The Atlantic had ten theories themselves today about why the company might want to build physical bookstores
Make no mistake, Amazon possibly opening stores is big news.
I don’t know who wants to have a relationship with their shopping cart.
Let’s be honest, Amazon isn’t a brand profile you want to emulate like Reese Witherspoon's Draper James or Gwyneth Paltrow's Goop.
There’s no style profile you’re looking to aspire to like Prada or Ralph Lauren.
Amazon is a means to an end, not the end. For that reason these stores aren't a slam-dunk.
Microsoft famously opened stores in the wake of Apple to hope for a piece of their pie.
Have you ever been in a Microsoft store?
Excuse me, have you ever passed by a Microsoft store? Name once the shoppers outnumbered the employees.
Oh and by the way, as Amazon changes prices frequently during a day based on demand, it is expected you will have to scan the item with your mobile device.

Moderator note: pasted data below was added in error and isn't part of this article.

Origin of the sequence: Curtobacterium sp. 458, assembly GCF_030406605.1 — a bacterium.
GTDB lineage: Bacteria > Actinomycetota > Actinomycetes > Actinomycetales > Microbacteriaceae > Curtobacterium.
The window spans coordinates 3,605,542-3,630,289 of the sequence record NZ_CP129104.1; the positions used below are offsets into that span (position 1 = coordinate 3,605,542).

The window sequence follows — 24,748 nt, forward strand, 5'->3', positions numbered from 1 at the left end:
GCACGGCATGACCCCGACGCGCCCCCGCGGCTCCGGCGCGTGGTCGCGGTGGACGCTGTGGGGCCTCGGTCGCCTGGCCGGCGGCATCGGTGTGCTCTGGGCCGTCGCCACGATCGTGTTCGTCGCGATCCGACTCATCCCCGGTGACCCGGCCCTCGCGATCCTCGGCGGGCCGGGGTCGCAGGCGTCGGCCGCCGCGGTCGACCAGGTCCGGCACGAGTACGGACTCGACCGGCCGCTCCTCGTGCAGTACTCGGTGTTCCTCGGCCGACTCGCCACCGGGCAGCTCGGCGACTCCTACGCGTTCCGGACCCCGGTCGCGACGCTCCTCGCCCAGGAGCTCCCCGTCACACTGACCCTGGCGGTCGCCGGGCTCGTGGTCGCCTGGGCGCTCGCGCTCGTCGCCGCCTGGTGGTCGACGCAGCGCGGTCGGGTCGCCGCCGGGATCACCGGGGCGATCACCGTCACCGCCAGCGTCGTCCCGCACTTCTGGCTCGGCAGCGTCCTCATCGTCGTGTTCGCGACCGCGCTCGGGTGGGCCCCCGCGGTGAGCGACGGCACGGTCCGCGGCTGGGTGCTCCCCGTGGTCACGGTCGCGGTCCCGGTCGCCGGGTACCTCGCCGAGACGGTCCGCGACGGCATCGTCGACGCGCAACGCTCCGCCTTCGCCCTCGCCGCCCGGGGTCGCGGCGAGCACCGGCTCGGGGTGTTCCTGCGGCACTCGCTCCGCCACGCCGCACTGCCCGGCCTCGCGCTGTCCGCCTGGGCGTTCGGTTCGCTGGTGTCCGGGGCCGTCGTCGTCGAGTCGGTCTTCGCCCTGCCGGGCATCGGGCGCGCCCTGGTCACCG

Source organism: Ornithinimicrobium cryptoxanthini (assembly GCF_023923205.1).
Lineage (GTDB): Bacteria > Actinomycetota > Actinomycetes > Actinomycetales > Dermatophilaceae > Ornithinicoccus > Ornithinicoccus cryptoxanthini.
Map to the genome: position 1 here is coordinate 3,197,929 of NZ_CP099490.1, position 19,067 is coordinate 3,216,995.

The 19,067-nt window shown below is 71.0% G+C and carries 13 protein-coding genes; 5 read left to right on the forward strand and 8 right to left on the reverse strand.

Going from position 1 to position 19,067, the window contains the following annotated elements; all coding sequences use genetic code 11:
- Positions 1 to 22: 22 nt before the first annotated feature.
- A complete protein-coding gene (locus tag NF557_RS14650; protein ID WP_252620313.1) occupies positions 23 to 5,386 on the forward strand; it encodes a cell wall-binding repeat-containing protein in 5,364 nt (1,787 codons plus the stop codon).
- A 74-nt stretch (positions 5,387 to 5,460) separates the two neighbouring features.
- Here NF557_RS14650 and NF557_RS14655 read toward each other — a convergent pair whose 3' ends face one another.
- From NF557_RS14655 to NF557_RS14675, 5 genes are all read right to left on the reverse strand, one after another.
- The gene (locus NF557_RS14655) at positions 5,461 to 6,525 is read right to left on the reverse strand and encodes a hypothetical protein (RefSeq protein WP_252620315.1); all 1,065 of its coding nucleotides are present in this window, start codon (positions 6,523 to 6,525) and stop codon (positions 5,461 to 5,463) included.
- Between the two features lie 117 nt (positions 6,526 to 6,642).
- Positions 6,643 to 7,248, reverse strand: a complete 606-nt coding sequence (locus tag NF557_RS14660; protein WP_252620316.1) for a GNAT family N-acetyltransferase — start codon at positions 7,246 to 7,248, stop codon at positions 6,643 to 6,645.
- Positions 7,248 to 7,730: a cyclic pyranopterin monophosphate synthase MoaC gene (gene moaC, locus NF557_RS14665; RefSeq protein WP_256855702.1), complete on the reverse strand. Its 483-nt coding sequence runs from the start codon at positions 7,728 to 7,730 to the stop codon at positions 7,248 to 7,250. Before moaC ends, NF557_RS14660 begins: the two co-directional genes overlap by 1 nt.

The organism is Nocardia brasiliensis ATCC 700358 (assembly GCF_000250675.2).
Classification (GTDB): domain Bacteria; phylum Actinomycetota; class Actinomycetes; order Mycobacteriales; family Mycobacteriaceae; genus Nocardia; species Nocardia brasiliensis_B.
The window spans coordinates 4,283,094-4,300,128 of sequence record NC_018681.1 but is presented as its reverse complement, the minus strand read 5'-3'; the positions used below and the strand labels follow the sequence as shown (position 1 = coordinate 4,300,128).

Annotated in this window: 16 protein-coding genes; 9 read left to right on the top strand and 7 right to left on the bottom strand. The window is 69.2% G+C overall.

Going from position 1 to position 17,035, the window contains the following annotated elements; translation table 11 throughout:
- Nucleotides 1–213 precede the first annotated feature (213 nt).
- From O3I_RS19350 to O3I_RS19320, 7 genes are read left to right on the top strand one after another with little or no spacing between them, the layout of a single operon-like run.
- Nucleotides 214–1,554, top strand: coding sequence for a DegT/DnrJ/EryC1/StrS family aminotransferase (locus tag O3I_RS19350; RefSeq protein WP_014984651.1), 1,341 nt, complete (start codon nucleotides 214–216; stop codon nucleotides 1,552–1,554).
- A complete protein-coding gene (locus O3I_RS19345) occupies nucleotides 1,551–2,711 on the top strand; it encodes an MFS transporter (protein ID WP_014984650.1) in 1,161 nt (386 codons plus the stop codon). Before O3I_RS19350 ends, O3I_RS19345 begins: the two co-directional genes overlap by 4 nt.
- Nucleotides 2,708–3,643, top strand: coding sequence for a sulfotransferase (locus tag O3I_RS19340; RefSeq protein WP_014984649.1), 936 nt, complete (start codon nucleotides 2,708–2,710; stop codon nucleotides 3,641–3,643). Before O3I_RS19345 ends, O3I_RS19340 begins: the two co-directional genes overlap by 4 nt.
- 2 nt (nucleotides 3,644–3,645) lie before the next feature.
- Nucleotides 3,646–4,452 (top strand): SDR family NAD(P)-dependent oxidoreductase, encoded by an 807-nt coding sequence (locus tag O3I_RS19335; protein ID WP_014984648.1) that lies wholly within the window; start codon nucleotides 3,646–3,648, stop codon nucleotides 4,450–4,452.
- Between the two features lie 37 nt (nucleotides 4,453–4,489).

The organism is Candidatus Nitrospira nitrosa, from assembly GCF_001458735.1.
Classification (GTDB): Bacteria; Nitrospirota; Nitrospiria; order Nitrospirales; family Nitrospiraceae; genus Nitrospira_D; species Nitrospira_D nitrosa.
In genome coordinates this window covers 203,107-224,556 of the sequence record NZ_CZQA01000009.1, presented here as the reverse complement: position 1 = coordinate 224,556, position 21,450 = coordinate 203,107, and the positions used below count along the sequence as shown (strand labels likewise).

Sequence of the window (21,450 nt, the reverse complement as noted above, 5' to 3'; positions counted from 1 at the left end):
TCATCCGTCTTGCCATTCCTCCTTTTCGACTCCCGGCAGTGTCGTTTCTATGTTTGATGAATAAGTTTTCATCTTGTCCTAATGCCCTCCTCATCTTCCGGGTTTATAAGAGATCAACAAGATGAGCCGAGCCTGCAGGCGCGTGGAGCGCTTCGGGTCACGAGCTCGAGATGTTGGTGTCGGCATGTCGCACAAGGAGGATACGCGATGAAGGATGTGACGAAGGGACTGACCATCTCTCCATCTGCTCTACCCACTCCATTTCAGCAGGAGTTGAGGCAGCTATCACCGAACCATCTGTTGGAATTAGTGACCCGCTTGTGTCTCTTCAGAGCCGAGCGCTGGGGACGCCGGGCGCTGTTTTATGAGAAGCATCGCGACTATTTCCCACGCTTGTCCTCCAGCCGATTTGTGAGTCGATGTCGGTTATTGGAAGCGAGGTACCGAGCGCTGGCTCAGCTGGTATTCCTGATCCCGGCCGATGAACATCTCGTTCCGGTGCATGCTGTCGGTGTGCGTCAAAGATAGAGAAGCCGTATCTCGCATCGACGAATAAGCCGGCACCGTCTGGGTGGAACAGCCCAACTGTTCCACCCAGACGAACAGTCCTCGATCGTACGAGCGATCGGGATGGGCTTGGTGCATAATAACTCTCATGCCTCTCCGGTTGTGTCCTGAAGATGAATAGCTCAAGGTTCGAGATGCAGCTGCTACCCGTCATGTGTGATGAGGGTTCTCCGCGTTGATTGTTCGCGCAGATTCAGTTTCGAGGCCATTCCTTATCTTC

Not exactly a compelling reason to put down your iPad and drive out of your way to their stores.
All of that said, make no mistake, this is a harbinger of even greater disruption to retail.
According to Recode Amazon's retail store patent application suggests a possible feature is the ability to automatically charge people's credit cards on file when they walk out the store -- no need to pass through the checkout counter. It’s not yet clear what those stores will sell or how they will be formatted, but Recode reports the retail team’s mission is to reimagine what shopping in a physical store would be like if you merged the best of physical retail with the best of Amazon.
A rude awakening is sure to be coming your way if you’re smugly reading this thinking our customers all love us, we’re leagues ahead ofour competitors because they are all terrible and that our employees areall wonderful.
Lessons for other retailers
Ruthlessly cull your merchandise. One of the most intriguing aspects of their current Seattle bookstore is they only carry 4-star rated and above books. Brilliant use of the data from their own site of actual readers integrating in such a smart merchandising role. You could do the same thing with your products. Don’t limit yourself to only five star reviews as many feel they cannot be trusted. If you have enough volume, use your own ratings, if not scope the web.